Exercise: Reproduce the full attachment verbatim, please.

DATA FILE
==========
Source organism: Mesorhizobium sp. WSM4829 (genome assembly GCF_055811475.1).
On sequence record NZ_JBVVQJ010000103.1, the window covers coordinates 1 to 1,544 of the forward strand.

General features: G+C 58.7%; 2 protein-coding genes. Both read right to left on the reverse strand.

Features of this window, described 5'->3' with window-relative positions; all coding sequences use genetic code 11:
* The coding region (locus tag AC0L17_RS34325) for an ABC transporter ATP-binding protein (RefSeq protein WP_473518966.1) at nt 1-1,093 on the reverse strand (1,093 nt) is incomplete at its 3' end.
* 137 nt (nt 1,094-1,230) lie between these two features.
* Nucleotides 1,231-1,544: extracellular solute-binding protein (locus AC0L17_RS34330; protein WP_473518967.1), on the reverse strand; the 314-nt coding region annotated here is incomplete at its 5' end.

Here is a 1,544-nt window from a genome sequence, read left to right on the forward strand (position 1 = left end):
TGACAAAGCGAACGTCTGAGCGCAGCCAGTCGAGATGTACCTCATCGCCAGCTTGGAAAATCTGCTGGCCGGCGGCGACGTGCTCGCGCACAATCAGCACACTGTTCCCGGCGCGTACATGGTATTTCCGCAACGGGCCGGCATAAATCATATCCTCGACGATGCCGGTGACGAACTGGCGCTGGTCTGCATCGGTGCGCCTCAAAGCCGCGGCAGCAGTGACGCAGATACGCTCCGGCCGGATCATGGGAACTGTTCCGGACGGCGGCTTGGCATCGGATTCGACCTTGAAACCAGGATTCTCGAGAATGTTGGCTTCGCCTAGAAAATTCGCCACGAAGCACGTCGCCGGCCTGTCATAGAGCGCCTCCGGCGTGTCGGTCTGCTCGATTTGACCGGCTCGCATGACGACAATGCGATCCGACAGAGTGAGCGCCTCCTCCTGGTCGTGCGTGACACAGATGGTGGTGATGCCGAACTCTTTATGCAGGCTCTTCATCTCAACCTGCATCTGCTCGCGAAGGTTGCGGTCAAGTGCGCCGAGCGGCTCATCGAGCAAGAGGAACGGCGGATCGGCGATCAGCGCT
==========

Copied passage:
Source organism: Mesorhizobium sp. WSM4829 (genome assembly GCF_055811475.1).
On sequence record NZ_JBVVQJ010000103.1, the window covers coordinates 1 to 1,544 of the forward strand.

General features: G+C 58.7%; 2 protein-coding genes. Both read right to left on the reverse strand.

Features of this window, described 5'->3' with window-relative positions; all coding sequences use genetic code 11:
* The coding region (locus tag AC0L17_RS34325) for an ABC transporter ATP-binding protein (RefSeq protein WP_473518966.1) at nt 1-1,093 on the reverse strand (1,093 nt) is incomplete at its 3' end.
* 137 nt (nt 1,094-1,230) lie between these two features.
* Nucleotides 1,231-1,544: extracellular solute-binding protein (locus AC0L17_RS34330; protein WP_473518967.1), on the reverse strand; the 314-nt coding region annotated here is incomplete at its 5' end.

Here is a 1,544-nt window from a genome sequence, read left to right on the forward strand (position 1 = left end):
TGACAAAGCGAACGTCTGAGCGCAGCCAGTCGAGATGTACCTCATCGCCAGCTTGGAAAATCTGCTGGCCGGCGGCGACGTGCTCGCGCACAATCAGCACACTGTTCCCGGCGCGTACATGGTATTTCCGCAACGGGCCGGCATAAATCATATCCTCGACGATGCCGGTGACGAACTGGCGCTGGTCTGCATCGGTGCGCCTCAAAGCCGCGGCAGCAGTGACGCAGATACGCTCCGGCCGGATCATGGGAACTGTTCCGGACGGCGGCTTGGCATCGGATTCGACCTTGAAACCAGGATTCTCGAGAATGTTGGCTTCGCCTAGAAAATTCGCCACGAAGCACGTCGCCGGCCTGTCATAGAGCGCCTCCGGCGTGTCGGTCTGCTCGATTTGACCGGCTCGCATGACGACAATGCGATCCGACAGAGTGAGCGCCTCCTCCTGGTCGTGCGTGACACAGATGGTGGTGATGCCGAACTCTTTATGCAGGCTCTTCATCTCAACCTGCATCTGCTCGCGAAGGTTGCGGTCAAGTGCGCCGAGCGGCTCATCGAGCAAGAGGAACGGCGGATCGGCGATCAGCGCT